Train crash in Germany kills at least 9

The carnage left behind after two commuter trains crashed head-on yesterday near Bad Aibling, a spa town south-east of Munich. Hundreds of firefighters, emergency services workers and police officers were deployed in the rescue, which was made more c
The carnage left behind after two commuter trains crashed head-on yesterday near Bad Aibling, a spa town south-east of Munich. Hundreds of firefighters, emergency services workers and police officers were deployed in the rescue, which was made more complicated because the forest crash site was difficult to access.PHOTO: EUROPEAN PRESSPHOTO AGENCY

BAD AIBLING (Germany) • Two commuter trains crashed head-on at high speed in southern Germany yesterday, killing at least nine people and injuring more than 100, in one of the country's deadliest rail accidents in years.

The accident, Germany's first fatal train crash since April 2012, occurred on the single-track route between Rosenheim and Holzkirchen shortly after 7am (2pm Singapore time). The cause is unknown.

Hundreds of rescuers were scouring for passengers who could be trapped in the wreckage, in a wooded area near Bad Aibling, a spa town about 60km south-east of Munich.

At least two carriages from one train were overturned, while the front of the other was crushed. Blue, yellow and silver metal debris was strewn around the crash site next to a river in the southern state of Bavaria.

"We now have nine dead," said police spokesman Juergen Thalmeier.

Two persons were still missing, reported the BBC. Eighteen people were seriously injured and 90 had light injuries. The two train drivers and two conductors were among those killed, local broadcaster Bayerischer Rundfunk reported.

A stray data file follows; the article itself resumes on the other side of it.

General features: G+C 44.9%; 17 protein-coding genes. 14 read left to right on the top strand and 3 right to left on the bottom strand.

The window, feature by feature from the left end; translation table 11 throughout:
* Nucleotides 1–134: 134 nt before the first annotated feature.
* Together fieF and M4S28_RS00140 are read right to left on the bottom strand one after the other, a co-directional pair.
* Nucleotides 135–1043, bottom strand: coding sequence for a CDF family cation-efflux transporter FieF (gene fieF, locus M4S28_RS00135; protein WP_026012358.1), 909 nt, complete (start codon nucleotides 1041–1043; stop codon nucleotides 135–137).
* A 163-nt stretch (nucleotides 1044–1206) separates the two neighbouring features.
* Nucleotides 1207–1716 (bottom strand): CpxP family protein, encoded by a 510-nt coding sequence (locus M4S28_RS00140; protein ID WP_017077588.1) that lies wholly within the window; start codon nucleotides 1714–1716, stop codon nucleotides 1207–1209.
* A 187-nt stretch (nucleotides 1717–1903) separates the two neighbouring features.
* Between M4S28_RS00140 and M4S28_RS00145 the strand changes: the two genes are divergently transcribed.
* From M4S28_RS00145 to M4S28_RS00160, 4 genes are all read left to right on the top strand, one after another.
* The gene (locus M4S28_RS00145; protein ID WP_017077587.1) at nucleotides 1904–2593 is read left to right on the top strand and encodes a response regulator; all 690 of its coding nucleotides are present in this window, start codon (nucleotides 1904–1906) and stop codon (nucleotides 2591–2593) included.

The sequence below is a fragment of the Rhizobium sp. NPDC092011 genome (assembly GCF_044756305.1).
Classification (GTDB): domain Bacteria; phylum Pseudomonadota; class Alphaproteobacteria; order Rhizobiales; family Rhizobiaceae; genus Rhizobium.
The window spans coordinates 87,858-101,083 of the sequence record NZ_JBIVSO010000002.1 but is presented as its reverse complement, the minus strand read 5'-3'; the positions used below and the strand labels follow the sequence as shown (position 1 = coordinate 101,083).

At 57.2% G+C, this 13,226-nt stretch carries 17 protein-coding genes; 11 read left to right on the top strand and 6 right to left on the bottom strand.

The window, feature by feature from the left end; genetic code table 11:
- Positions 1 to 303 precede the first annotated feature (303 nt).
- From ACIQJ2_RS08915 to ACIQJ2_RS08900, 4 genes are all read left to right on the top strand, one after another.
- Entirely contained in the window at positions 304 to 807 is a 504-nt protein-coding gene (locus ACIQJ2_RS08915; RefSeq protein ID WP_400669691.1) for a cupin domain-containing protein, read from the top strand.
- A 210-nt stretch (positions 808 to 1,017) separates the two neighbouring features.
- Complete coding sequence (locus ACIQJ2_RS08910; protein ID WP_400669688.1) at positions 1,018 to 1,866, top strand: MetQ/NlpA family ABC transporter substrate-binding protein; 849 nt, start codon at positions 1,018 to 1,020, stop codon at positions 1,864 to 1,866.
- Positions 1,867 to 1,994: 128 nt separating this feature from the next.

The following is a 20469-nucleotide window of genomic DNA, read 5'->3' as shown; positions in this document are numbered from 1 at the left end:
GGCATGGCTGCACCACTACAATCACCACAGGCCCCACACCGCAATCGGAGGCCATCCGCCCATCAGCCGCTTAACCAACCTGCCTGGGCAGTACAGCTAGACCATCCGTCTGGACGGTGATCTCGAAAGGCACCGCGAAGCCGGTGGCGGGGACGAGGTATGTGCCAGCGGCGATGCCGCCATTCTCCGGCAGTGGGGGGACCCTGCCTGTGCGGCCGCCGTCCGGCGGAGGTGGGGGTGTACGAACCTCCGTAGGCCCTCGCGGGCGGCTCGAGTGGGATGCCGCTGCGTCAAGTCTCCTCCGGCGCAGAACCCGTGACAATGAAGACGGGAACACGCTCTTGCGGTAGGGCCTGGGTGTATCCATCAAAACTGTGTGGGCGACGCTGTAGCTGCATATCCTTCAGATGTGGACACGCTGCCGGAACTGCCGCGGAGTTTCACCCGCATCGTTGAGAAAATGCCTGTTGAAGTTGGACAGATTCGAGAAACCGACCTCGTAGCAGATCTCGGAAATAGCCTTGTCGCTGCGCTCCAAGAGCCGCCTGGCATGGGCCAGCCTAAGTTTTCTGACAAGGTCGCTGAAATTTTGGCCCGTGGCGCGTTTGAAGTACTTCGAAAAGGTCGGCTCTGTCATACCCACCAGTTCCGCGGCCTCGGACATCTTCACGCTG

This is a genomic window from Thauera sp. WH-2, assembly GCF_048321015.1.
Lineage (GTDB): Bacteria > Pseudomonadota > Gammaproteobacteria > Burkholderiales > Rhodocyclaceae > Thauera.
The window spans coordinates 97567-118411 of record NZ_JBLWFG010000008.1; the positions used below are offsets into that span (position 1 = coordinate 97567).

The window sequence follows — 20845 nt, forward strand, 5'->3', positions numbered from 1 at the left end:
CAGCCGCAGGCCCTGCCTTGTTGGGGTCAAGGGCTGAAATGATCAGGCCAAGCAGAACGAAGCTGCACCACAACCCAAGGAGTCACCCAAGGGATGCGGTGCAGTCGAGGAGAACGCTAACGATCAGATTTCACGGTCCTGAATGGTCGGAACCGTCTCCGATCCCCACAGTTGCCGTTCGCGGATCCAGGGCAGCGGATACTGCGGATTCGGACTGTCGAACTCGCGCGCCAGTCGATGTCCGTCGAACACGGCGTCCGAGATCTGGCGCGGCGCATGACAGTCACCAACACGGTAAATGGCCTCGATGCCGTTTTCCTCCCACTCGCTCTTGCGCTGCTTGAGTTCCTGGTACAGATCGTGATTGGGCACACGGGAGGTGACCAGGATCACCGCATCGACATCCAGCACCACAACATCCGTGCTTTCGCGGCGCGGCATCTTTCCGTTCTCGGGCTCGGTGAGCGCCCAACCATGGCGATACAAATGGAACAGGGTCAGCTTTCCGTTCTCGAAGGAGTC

An investigation is ongoing to determine if the accident was caused by "a technical problem or human error", Transport Minister Alexander Dobrindt told news channel NTV, adding that one of the trains had "drilled" into the other, leaving a carriage "totally dismantled". He described the scene as a "horrible picture", saying it was estimated the trains had been travelling at about 100kmh, CNN reported.

Mr Dobrindt said the three black boxes on the trains should help shed light on the cause of the accident. Two of the black boxes have already been recovered, he added.

Hundreds of firefighters, emergency services workers and police officers were deployed in the rescue operation, which was made more complicated because the forest crash site was difficult to access.

Rescuers were using electric saws to cut through the mangled wreckage. About a dozen helicopters were involved in the operation. Rescue workers from nearby Austria were also on site, NTV said.

German Chancellor Angela Merkel said in a statement: "I am dismayed and saddened by the serious train accident this morning at Bad Aibling. My sympathy goes out especially to the families of the nine people who have lost their lives."

AGENCE FRANCE-PRESSE

A version of this article appeared in the print edition of The Straits Times on February 10, 2016, with the headline 'Train crash in Germany kills at least 9'. Print Edition | Subscribe